One consequence of this, as another head of HR pointed out, is that organizations can no longer manage change using the same strategies they learned through their previous experiences. Every change is different, deserves its own unique response, and must be dealt with as if it were the first time the organization was doing it. There is no “one size fits all” approach to change.
Two of the most important trends in HR today are the growing importance of technology within the HR function and its increasingly strategic role within the organization. In fact, a new survey from Paychex finds that these trends are closely linked, Nick Otto reports at Employee Benefit News:
According to the inaugural Paychex Pulse of HR Survey, more than two-thirds of HR leaders at small and mid-sized companies say they have grown beyond serving a traditional administrative function to taking on a more strategic role within their respective organizations. And technology is helping to drive that shift. A growing number of HR leaders (41%) are meeting with their CEO or CFO — or both — on a weekly basis, according to the survey, while close to one-third have access to top management when they need it.
Three-quarters of respondents said that HR technology has enabled them to become more strategic and efficient on the job. In addition, 60% of respondents considered their HR technology to be very effective for payroll, retirement and benefits administration, and time and attendance tracking, indicating they feel that technology is allowing them to maximize their effectiveness when it comes to the administration of critical business functions.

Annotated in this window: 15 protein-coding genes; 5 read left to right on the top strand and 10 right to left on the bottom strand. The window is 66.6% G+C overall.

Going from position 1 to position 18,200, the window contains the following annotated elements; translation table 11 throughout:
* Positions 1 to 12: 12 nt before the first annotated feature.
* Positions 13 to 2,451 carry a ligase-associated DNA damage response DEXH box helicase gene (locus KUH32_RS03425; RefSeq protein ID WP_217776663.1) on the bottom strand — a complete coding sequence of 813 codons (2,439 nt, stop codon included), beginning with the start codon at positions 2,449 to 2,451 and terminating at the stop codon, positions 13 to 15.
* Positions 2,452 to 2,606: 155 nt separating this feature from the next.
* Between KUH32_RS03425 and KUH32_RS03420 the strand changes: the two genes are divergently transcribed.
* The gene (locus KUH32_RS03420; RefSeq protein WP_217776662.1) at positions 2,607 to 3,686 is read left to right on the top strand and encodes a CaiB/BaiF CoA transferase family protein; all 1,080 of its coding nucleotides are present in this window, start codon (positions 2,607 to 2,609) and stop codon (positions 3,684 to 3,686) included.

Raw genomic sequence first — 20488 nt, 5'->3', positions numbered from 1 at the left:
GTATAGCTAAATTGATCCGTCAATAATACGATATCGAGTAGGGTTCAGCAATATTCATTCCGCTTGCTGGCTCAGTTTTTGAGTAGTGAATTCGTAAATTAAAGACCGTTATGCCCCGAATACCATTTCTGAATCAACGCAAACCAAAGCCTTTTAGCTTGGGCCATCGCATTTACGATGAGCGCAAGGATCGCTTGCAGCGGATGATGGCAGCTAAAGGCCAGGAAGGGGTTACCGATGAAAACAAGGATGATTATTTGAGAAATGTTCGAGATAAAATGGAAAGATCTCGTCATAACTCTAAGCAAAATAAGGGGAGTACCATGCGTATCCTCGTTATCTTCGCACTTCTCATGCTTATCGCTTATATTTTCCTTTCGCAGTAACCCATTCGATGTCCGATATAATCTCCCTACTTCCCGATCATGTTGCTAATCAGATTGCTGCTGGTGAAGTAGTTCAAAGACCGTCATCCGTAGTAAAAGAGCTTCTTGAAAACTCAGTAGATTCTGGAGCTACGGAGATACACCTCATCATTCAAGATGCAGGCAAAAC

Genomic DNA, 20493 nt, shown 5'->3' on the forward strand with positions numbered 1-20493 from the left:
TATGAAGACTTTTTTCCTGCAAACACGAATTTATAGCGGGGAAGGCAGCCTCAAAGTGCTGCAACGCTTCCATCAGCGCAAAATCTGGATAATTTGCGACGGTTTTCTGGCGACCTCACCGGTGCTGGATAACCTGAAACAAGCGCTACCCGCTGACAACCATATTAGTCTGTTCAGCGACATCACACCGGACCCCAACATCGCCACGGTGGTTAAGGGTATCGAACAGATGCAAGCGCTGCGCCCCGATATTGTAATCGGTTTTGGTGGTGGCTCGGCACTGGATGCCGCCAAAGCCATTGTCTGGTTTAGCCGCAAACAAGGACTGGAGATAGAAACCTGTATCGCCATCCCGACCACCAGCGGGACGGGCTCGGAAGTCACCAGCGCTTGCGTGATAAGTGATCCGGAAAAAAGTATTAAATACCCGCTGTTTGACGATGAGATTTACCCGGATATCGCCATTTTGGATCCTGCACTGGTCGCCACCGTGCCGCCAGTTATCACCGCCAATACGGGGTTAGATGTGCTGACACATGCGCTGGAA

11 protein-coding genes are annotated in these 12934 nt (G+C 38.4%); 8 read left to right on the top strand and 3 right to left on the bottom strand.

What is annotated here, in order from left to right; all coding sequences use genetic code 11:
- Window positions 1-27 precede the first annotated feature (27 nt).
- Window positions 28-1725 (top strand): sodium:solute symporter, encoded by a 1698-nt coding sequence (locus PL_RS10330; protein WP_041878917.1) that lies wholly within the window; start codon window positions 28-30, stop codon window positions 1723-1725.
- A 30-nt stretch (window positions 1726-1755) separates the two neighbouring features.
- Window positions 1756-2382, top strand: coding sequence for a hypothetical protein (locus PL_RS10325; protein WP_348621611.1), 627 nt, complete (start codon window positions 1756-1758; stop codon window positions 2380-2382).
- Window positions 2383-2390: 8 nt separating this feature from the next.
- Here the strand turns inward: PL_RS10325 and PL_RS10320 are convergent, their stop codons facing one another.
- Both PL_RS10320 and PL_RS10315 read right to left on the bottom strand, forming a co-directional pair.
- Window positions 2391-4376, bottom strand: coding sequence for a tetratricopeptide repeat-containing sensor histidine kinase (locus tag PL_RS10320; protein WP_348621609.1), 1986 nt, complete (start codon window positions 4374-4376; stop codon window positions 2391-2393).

These findings are great news for HR leaders, and not at all surprising; new technologies are driving innovation and disruption in every facet of the working world, and HR is no exception. Technology is a key factor driving the increasing pace of change, which challenges HR to keep the workforce aligned. Furthermore, with digital talent playing an ever more important role in shaping the organizations of the future, a strategy-focused HR function is a vital parter in preparing any organization for a digital transformation.
At the Harvard Business Review, John Boudreau, a research director at the Marshall School of Business and Center for Effective Organizations at USC, highlights the fundamental challenge most HR functions have when it comes to analytics: They are making significant investments, but not getting returns from those investments. The work that we are doing at CEB (now Gartner) has found the same result: More than 70 percent of organizations are increasing investments in talent analytics, but only 12 percent feel like they are getting results.
Boudreau offers up a set of push and pull strategies to improve the effectiveness of talent analytics by making it more “user friendly.” Looking at the pull situation, he lays out the following conditions, which he argues must be present for an analytics program to succeed. The HR function, he writes, must:
- receive the analytics at the right time and in the right context,
- attend to the analytics and believe that the analytics have value and that they are capable of using them,